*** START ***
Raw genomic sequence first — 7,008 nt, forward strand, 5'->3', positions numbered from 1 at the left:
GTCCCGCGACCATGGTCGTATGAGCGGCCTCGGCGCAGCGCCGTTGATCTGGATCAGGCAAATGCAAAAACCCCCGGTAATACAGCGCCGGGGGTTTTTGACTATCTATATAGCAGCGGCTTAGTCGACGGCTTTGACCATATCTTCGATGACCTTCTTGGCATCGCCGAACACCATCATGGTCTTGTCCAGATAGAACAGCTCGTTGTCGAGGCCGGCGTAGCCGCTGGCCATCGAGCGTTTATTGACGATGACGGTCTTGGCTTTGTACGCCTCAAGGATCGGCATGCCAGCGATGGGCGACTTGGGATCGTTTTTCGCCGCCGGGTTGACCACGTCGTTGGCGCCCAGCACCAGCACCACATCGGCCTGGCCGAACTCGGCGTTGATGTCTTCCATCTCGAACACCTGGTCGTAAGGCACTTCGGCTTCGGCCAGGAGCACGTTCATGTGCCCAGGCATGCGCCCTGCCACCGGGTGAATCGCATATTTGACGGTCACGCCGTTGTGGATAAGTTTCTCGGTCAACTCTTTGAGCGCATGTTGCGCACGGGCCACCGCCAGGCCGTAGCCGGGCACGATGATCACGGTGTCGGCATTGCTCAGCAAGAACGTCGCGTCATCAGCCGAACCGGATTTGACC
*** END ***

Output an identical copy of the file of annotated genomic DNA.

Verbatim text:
Raw genomic sequence first — 7,008 nt, forward strand, 5'->3', positions numbered from 1 at the left:
GTCCCGCGACCATGGTCGTATGAGCGGCCTCGGCGCAGCGCCGTTGATCTGGATCAGGCAAATGCAAAAACCCCCGGTAATACAGCGCCGGGGGTTTTTGACTATCTATATAGCAGCGGCTTAGTCGACGGCTTTGACCATATCTTCGATGACCTTCTTGGCATCGCCGAACACCATCATGGTCTTGTCCAGATAGAACAGCTCGTTGTCGAGGCCGGCGTAGCCGCTGGCCATCGAGCGTTTATTGACGATGACGGTCTTGGCTTTGTACGCCTCAAGGATCGGCATGCCAGCGATGGGCGACTTGGGATCGTTTTTCGCCGCCGGGTTGACCACGTCGTTGGCGCCCAGCACCAGCACCACATCGGCCTGGCCGAACTCGGCGTTGATGTCTTCCATCTCGAACACCTGGTCGTAAGGCACTTCGGCTTCGGCCAGGAGCACGTTCATGTGCCCAGGCATGCGCCCTGCCACCGGGTGAATCGCATATTTGACGGTCACGCCGTTGTGGATAAGTTTCTCGGTCAACTCTTTGAGCGCATGTTGCGCACGGGCCACCGCCAGGCCGTAGCCGGGCACGATGATCACGGTGTCGGCATTGCTCAGCAAGAACGTCGCGTCATCAGCCGAACCGGATTTGACC